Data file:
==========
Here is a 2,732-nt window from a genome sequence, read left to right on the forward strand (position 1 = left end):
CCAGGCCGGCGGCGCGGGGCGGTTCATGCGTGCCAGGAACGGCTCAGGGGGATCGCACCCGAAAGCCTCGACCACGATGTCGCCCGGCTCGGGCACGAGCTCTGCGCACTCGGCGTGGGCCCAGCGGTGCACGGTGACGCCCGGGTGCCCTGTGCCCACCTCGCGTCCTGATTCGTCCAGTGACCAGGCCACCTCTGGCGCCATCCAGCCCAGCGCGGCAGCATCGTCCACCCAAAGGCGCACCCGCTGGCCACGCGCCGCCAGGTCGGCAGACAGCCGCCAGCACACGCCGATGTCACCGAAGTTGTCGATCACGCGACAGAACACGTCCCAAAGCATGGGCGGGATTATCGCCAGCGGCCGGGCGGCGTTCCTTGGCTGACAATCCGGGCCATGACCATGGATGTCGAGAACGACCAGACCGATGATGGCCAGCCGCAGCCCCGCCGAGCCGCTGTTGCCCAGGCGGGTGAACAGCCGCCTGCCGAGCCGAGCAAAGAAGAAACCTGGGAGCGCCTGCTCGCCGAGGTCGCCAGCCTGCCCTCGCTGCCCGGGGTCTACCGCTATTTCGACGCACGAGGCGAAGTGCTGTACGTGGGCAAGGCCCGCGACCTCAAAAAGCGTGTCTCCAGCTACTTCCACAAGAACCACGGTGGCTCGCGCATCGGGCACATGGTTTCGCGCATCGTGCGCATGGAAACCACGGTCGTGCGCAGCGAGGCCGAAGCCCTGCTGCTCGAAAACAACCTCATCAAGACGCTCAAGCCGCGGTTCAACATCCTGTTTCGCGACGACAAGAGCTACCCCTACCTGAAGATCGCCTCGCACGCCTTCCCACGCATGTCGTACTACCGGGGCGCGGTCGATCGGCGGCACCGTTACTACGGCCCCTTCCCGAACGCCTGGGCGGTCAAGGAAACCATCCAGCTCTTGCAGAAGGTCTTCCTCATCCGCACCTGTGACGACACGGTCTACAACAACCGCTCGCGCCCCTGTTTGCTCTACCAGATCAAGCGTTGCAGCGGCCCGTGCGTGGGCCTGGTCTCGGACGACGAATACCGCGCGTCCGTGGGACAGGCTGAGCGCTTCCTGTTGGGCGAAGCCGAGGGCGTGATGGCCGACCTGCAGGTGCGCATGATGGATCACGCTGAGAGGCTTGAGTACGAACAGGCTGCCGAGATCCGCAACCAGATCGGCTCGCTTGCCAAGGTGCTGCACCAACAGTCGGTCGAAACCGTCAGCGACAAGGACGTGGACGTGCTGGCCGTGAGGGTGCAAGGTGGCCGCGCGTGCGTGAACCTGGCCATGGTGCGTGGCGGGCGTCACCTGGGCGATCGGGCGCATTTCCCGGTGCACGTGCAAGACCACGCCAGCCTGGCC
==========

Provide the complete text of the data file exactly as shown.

Here is a 2,732-nt window from a genome sequence, read left to right on the forward strand (position 1 = left end):
CCAGGCCGGCGGCGCGGGGCGGTTCATGCGTGCCAGGAACGGCTCAGGGGGATCGCACCCGAAAGCCTCGACCACGATGTCGCCCGGCTCGGGCACGAGCTCTGCGCACTCGGCGTGGGCCCAGCGGTGCACGGTGACGCCCGGGTGCCCTGTGCCCACCTCGCGTCCTGATTCGTCCAGTGACCAGGCCACCTCTGGCGCCATCCAGCCCAGCGCGGCAGCATCGTCCACCCAAAGGCGCACCCGCTGGCCACGCGCCGCCAGGTCGGCAGACAGCCGCCAGCACACGCCGATGTCACCGAAGTTGTCGATCACGCGACAGAACACGTCCCAAAGCATGGGCGGGATTATCGCCAGCGGCCGGGCGGCGTTCCTTGGCTGACAATCCGGGCCATGACCATGGATGTCGAGAACGACCAGACCGATGATGGCCAGCCGCAGCCCCGCCGAGCCGCTGTTGCCCAGGCGGGTGAACAGCCGCCTGCCGAGCCGAGCAAAGAAGAAACCTGGGAGCGCCTGCTCGCCGAGGTCGCCAGCCTGCCCTCGCTGCCCGGGGTCTACCGCTATTTCGACGCACGAGGCGAAGTGCTGTACGTGGGCAAGGCCCGCGACCTCAAAAAGCGTGTCTCCAGCTACTTCCACAAGAACCACGGTGGCTCGCGCATCGGGCACATGGTTTCGCGCATCGTGCGCATGGAAACCACGGTCGTGCGCAGCGAGGCCGAAGCCCTGCTGCTCGAAAACAACCTCATCAAGACGCTCAAGCCGCGGTTCAACATCCTGTTTCGCGACGACAAGAGCTACCCCTACCTGAAGATCGCCTCGCACGCCTTCCCACGCATGTCGTACTACCGGGGCGCGGTCGATCGGCGGCACCGTTACTACGGCCCCTTCCCGAACGCCTGGGCGGTCAAGGAAACCATCCAGCTCTTGCAGAAGGTCTTCCTCATCCGCACCTGTGACGACACGGTCTACAACAACCGCTCGCGCCCCTGTTTGCTCTACCAGATCAAGCGTTGCAGCGGCCCGTGCGTGGGCCTGGTCTCGGACGACGAATACCGCGCGTCCGTGGGACAGGCTGAGCGCTTCCTGTTGGGCGAAGCCGAGGGCGTGATGGCCGACCTGCAGGTGCGCATGATGGATCACGCTGAGAGGCTTGAGTACGAACAGGCTGCCGAGATCCGCAACCAGATCGGCTCGCTTGCCAAGGTGCTGCACCAACAGTCGGTCGAAACCGTCAGCGACAAGGACGTGGACGTGCTGGCCGTGAGGGTGCAAGGTGGCCGCGCGTGCGTGAACCTGGCCATGGTGCGTGGCGGGCGTCACCTGGGCGATCGGGCGCATTTCCCGGTGCACGTGCAAGACCACGCCAGCCTGGCC